the tycoons of social media have to stop pretending that they're friendly nerd gods building a better world and admit they're just tobacco farmers and t-shirts selling an addictive product to children because let's face it checking your likes is the new smoking Philip Morris just wanted your lungs the AppStore wants your soul there are two billion people more than two billion people on Facebook that's more than the number it's about the number of notional followers of Christianity people check their phones a hundred and fifty times a day the millennial sort of audience and so if you think about it from the moment you wake up it's like you're jacked in to this environment and thoughts starts streaming into your head designed by a few technology companies what we find is the typical person checks their phone every 15 minutes or less and half of the time they check their phone there's no alert no notification it's coming from inside their head telling them gee I haven't checked in Facebook in a while I haven't checked on this Twitter feed for a while I wonder if somebody commented on my Instagram post that then generates cortisol and it starts to make you anxious and eventually your goal is to get rid of that anxiety so you check in and apparently we feel stressed when we can't get our phone or when our battery is about to die you probably know this feeling and a research done in Australia among 3,000 people under the age of 30 founded nine out of every ten admit to feel this anxiety while having his battery dying Steve Jobs revolutionized the entire world with the iPhone and he never let his children use it because he did not want them dependent on technology right now an infant is getting their first laptop that's soft and squishy and makes noise right now a child is being born online and being favorited and retweeted the hyper generational segregation of our time is bizarre unhealthy and historically unprecedented you've never seen the like of people sitting at a table in a restaurant not talking to each other because they're texting and using their Facebook and Instagram and Twitter and they are they are at the table and don't even know each other in the house and can't even talk to each other and the pressure that's on us to be like everybody else is so great that everybody tries to live like their inner reality show there's a culture we don't have enough in common anymore and that's because the internet which was supposed to unite the world has become too adept at serving us personalized content do you know what I saw on Yahoo's front page this morning no you don't because mine isn't the same as yours people get newest feeds now that just spit back customized stories based on what we've clicked on in the past we are great consumer report produced we will buy what we can't afford with money that we don't have and to impress people we don't even know trying to be like everybody else get off of Facebook and put your face in a book right now a teenager is photoshopping their selfie because as a society we're telling them they're not good enough right now influencers encourage narcissism without knowing the breadth and depth of their impact on their audiences right now 40,000 spectators are in an Olympic football arena watching a competitive eSports competition because this is this generations football match there's always this narrative that technology's neutral it's up to us to choose how we use it this is just not true technology's not neutral it's not neutral they want you to use it in particular ways and for long periods of time because that's how they make their money and you don't realize it but you are being programmed it was unintentional but now you got to decide how much you're willing to give up how much of your intellectual independence if you feed the beast that beast will destroy you if you push back on it we have a chance to control it rein it in and it is a point in time where people need to hard break from some of these tools and the things that you rely on the short-term dopamine driven feedback loops that we have created are destroying how society works no civil discourse no cooperation misinformation miss truth and it's not an American problem this is not about Russian ads this is a global problem I challenge everyone to try going one week without social media don't let your phone and social media control you [Music] Subtitles by the community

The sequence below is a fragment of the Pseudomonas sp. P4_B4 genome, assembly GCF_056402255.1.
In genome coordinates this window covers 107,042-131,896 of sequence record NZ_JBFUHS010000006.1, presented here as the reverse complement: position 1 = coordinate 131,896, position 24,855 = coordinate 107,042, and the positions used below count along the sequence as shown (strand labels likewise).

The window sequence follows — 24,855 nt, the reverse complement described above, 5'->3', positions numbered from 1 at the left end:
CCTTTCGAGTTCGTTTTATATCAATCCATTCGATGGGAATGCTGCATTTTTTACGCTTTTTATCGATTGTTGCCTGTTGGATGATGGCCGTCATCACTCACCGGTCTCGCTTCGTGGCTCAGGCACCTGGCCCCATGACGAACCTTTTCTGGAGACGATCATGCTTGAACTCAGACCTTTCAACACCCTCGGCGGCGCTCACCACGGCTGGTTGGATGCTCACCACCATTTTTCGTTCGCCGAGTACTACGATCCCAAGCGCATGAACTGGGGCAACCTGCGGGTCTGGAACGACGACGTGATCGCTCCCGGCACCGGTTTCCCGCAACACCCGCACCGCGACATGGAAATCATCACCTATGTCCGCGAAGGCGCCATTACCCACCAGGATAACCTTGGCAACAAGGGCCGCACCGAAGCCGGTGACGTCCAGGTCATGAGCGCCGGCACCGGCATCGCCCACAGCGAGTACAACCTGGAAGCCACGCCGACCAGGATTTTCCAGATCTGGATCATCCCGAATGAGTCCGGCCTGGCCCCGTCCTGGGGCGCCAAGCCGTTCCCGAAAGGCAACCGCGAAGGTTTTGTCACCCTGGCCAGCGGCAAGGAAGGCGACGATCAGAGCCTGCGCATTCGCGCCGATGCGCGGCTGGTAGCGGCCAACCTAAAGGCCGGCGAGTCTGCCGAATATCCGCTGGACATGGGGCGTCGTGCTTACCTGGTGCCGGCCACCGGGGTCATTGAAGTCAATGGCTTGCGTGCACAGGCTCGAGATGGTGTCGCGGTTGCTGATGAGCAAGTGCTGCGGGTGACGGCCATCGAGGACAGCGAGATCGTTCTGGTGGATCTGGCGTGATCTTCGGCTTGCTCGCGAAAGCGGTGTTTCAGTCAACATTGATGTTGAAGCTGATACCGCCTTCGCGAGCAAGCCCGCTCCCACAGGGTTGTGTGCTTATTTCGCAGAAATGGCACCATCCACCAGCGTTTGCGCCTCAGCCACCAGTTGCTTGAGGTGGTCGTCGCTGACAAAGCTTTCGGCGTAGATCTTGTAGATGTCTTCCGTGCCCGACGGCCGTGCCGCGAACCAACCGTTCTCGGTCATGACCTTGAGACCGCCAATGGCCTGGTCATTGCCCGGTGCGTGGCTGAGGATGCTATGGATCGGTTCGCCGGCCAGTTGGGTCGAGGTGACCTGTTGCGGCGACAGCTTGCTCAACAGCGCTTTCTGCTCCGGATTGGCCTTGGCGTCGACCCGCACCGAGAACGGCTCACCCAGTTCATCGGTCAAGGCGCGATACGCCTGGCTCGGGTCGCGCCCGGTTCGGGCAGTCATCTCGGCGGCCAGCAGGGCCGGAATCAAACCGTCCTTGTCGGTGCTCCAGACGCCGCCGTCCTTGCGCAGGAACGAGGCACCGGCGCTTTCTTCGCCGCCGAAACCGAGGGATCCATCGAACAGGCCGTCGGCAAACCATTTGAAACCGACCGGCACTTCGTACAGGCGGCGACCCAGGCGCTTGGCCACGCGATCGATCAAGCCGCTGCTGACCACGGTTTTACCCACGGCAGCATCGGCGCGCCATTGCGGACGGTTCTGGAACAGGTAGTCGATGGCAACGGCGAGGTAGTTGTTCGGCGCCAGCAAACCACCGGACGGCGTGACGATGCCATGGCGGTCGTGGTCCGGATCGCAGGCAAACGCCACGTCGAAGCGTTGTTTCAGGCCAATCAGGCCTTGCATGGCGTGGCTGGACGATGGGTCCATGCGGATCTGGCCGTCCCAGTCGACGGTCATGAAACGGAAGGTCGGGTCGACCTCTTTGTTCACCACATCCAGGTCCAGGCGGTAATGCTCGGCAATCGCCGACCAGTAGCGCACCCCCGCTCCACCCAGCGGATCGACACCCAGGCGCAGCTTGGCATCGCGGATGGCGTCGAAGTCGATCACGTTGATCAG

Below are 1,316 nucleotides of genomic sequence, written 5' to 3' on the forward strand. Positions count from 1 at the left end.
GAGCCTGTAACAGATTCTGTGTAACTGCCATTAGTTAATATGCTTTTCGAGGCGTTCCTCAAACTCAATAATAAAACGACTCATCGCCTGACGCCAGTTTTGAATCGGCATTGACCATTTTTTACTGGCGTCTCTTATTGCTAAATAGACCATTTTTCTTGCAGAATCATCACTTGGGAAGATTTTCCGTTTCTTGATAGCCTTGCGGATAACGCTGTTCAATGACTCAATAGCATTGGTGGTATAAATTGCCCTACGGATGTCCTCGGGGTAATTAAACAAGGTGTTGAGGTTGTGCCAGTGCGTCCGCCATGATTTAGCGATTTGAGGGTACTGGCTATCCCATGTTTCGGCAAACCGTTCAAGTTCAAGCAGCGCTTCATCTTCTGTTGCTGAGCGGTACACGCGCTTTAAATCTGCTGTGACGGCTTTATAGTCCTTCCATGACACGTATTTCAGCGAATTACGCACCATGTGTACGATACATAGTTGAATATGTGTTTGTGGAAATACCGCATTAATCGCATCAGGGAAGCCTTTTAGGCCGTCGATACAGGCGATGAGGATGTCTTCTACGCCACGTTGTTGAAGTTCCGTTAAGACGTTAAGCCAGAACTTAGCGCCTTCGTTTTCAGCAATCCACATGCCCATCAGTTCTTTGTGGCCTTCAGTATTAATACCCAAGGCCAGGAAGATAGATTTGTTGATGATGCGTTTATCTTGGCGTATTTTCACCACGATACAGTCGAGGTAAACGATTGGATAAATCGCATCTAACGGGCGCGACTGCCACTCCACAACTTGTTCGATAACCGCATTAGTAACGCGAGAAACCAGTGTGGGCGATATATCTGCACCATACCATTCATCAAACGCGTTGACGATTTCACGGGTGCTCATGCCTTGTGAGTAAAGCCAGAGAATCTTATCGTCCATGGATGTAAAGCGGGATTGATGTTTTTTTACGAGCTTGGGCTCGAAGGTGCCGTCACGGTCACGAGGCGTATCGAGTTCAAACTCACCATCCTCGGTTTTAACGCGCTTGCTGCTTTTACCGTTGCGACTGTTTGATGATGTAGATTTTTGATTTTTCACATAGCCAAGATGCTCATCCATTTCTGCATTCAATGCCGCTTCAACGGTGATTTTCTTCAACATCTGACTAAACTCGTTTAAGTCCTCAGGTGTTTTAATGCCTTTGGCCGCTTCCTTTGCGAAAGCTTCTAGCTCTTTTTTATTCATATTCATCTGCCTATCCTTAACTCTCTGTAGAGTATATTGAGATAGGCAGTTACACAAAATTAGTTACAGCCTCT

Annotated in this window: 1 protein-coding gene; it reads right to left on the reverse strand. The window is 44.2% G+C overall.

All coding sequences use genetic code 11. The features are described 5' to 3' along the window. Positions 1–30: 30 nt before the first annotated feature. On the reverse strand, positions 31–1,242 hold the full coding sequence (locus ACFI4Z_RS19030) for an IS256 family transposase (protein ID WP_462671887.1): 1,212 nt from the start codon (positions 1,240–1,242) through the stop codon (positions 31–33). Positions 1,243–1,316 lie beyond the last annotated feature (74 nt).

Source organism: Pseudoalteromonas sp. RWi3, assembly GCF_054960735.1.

A scroll is usually divided up into pages, which are sometimes separate sheets of papyrus or parchment glued together at the edges, or may be marked divisions of a continuous roll of writing material. The scroll is usually unrolled so that one page is exposed at a time, for writing or reading, with the remaining pages rolled up to the left and right of the visible page. It is unrolled from side to side, and the text is written in lines from the top to the bottom of the page. Depending on the language, the letters may be written left to right, right to left, or alternating in direction (boustrophedon).